Nutrition and Sleep: It’s More than Just Avoiding Pizza Before Bedtime

Nutrition and Sleep: It’s More than Just Avoiding Pizza Before Bedtime

No doubt you already know that it’s a bad idea to eat spicy or rich foods right before bedtime. But nutrition plays a greater role in getting a good night’s sleep than just what you eat late at night. Poor nutrition can affect your sleep patterns and keep you tossing and turning, or worse, waking and gasping for breath all night long.

Poor nutrition can lead to imbalances in the brain’s neurotransmitters, basically the chemical “messengers” responsible for sending signals to the rest of your body to tell it how to function. The neurotransmitters serotonin, dopamine, and GABA are actually created or built in your gut. Serotonin is as a mood-enhancer that affects sleep and digestion; a deficiency of serotonin can lead to depression and anxiety. Dopamine is a motivator and reward, pleasure, and pain neurotransmitter; deficiencies can lead to depression, ADHD, and Parkinson’s. GABA calms the brain; low levels of GABA can lead to moodiness, anxiety, panic attacks, and the inability to fall asleep. When the creation of neurotransmitters is disrupted, the result is problems getting a good night’s sleep.

So, your gut is, in essence, the gateway to your body’s good health. When you eat, your gut is supposed to digest the food and then absorb the nutrients from that food into your bloodstream. The cells that line the walls of your intestines actually regulate the rate of absorption. But that whole process can be impacted by food sensitivities or intolerances, life’s stressors, environmental toxins, or infection or disease.

The result is a condition known as “leaky gut.” When you have a leaky gut, instead of nutrients being absorbed and fueling your body, particles and other microbes from the food you eat literally leak out of your gut into your bloodstream. Your body’s immune system then identifies those substances as “foreign” invaders that must be attacked and destroyed.

That process can lead to inflammation, which appears in different forms in different people. In one person it may appear as brain fog or poor memory, in another low energy and fatigue, while another may have gastrointestinal (GI) symptoms such as gas, bloating, and constipation. It can even manifest as skin issues, such as eczema, psoriasis, and dry skin. Since the symptoms vary from person to person, identifying the source of the inflammation—a food sensitivity or intolerance—can be a difficult process.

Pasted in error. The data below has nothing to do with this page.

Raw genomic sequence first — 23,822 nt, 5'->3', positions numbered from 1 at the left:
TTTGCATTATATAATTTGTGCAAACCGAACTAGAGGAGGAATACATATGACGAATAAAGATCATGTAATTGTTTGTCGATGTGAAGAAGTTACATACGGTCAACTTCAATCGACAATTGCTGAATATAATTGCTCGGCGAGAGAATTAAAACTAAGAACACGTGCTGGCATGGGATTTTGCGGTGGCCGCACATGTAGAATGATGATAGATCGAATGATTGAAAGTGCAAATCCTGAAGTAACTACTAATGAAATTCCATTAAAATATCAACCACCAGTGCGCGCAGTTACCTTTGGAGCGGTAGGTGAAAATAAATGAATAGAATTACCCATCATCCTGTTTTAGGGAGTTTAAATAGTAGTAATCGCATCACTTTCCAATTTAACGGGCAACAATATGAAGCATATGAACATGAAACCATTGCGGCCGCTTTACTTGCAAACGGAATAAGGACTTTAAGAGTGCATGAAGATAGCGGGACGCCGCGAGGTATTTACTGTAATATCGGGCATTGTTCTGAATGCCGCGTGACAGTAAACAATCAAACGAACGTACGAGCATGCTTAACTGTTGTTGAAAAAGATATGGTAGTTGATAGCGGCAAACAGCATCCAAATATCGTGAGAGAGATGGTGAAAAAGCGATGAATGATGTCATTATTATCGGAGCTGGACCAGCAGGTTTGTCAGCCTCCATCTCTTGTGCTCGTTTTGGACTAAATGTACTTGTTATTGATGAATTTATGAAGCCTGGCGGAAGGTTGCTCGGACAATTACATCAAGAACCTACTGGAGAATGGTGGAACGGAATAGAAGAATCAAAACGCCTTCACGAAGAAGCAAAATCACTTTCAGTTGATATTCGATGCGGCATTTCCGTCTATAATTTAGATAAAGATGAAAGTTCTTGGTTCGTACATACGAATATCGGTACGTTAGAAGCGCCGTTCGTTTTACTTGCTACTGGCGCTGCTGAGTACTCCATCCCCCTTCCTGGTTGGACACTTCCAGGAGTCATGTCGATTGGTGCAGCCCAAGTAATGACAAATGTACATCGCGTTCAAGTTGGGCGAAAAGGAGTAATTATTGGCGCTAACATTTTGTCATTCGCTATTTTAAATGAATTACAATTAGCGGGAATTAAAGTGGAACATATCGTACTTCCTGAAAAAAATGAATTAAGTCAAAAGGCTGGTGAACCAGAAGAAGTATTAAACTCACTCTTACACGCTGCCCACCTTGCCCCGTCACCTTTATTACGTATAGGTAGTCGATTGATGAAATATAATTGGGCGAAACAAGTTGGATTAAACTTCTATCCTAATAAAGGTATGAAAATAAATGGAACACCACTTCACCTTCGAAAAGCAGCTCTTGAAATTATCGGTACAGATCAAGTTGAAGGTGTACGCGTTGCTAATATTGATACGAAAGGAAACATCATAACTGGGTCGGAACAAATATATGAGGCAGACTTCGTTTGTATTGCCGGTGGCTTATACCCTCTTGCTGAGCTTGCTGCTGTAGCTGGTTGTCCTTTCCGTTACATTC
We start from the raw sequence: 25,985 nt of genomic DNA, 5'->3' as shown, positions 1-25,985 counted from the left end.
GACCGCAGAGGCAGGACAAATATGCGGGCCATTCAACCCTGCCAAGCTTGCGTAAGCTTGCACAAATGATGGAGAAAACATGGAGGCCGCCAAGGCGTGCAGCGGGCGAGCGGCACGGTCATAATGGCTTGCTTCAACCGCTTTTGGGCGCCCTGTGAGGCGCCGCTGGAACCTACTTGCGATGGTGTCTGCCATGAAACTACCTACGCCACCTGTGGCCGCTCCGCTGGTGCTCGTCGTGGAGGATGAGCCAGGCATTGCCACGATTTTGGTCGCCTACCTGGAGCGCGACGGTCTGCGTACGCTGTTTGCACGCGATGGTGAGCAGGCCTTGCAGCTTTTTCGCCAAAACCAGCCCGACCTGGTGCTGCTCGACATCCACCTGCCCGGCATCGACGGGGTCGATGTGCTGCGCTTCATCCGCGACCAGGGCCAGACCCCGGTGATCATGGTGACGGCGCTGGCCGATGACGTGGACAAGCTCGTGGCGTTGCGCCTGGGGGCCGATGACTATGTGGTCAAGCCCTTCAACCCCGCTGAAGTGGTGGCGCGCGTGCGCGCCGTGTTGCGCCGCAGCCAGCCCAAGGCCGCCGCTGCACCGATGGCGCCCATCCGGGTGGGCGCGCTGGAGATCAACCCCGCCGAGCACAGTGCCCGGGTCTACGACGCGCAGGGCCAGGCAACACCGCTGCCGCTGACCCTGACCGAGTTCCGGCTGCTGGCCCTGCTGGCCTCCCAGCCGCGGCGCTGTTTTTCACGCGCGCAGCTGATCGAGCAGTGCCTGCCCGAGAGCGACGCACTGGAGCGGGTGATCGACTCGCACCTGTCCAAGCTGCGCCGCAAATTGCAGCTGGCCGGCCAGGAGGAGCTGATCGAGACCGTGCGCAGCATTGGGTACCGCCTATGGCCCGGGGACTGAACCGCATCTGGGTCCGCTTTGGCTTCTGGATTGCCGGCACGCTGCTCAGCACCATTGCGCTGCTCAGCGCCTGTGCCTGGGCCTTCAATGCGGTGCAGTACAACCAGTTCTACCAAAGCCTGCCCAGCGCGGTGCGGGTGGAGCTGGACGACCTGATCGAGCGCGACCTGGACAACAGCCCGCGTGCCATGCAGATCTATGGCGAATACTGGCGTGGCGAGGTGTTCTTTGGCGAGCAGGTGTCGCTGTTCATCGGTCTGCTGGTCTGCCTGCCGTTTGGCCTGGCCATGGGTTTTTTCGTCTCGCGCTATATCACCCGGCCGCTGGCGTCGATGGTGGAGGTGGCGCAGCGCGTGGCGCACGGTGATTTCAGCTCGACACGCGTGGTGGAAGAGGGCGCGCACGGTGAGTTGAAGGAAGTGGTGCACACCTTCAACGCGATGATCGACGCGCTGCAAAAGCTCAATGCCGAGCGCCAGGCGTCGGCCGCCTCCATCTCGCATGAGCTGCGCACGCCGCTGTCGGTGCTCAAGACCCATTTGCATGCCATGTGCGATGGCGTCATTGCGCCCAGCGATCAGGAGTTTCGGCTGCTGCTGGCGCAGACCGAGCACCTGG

Leaky gut and inflammation can stem from diets that are high in white flour, white sugar, and processed foods, a discovery made by the dentist, Weston A. Price, in the first half of the twentieth century. He found that, within one generation of eating these foods, people were developing narrower jaws and there was more crowding of teeth and more tooth decay. He even went so far as to theorize that people today are genetically predisposed to having smaller jaws—and subsequently smaller airways—as a result of these substances in the diet. That may even be behind what appears to be a rise in obstructive sleep apnea and other sleep issues.

Combatting these issues, then, is a matter of eating organic whole foods, those foods that come from the earth and are not altered by man through genetic modification or through the use of pesticides or insecticides. Foods that are labeled as “certified organic” are grown and processed by farms or facilities that have obtained specific certification and accreditation.

So nutrition can affect sleep at a more intricate level; it’s about more than just avoiding food a few hours before bedtime. Sleep problems can stem from the foods you eat. People often think they are eating healthy, when in reality the foods they are consuming are causing negative reactions in their bodies.

In addition to disrupted neurotransmitters, poor nutrition can also lead to an imbalance in the “hunger hormones,” ghrelin and leptin. Ghrelin tells your brain when your body is hungry, and leptin signals when you are full. After a few hours without food, ghrelin is supposed to tell your body that it’s time to eat again. Then, when you eat, leptin is supposed to tell your body when to stop.

Without enough sleep, ghrelin and leptin may actually switch roles, with ghrelin staying elevated all day while leptin remains low. That can cause you to feel hungry all day, adding to your already tired state from lack of sleep. Ultimately, the continuous disrupted cycle of high daytime ghrelin and low leptin can lead to metabolic syndrome, a collection of conditions—high blood pressure, high blood sugar, higher cholesterol and triglycerides—which can raise your risk of cardiovascular disease and diabetes.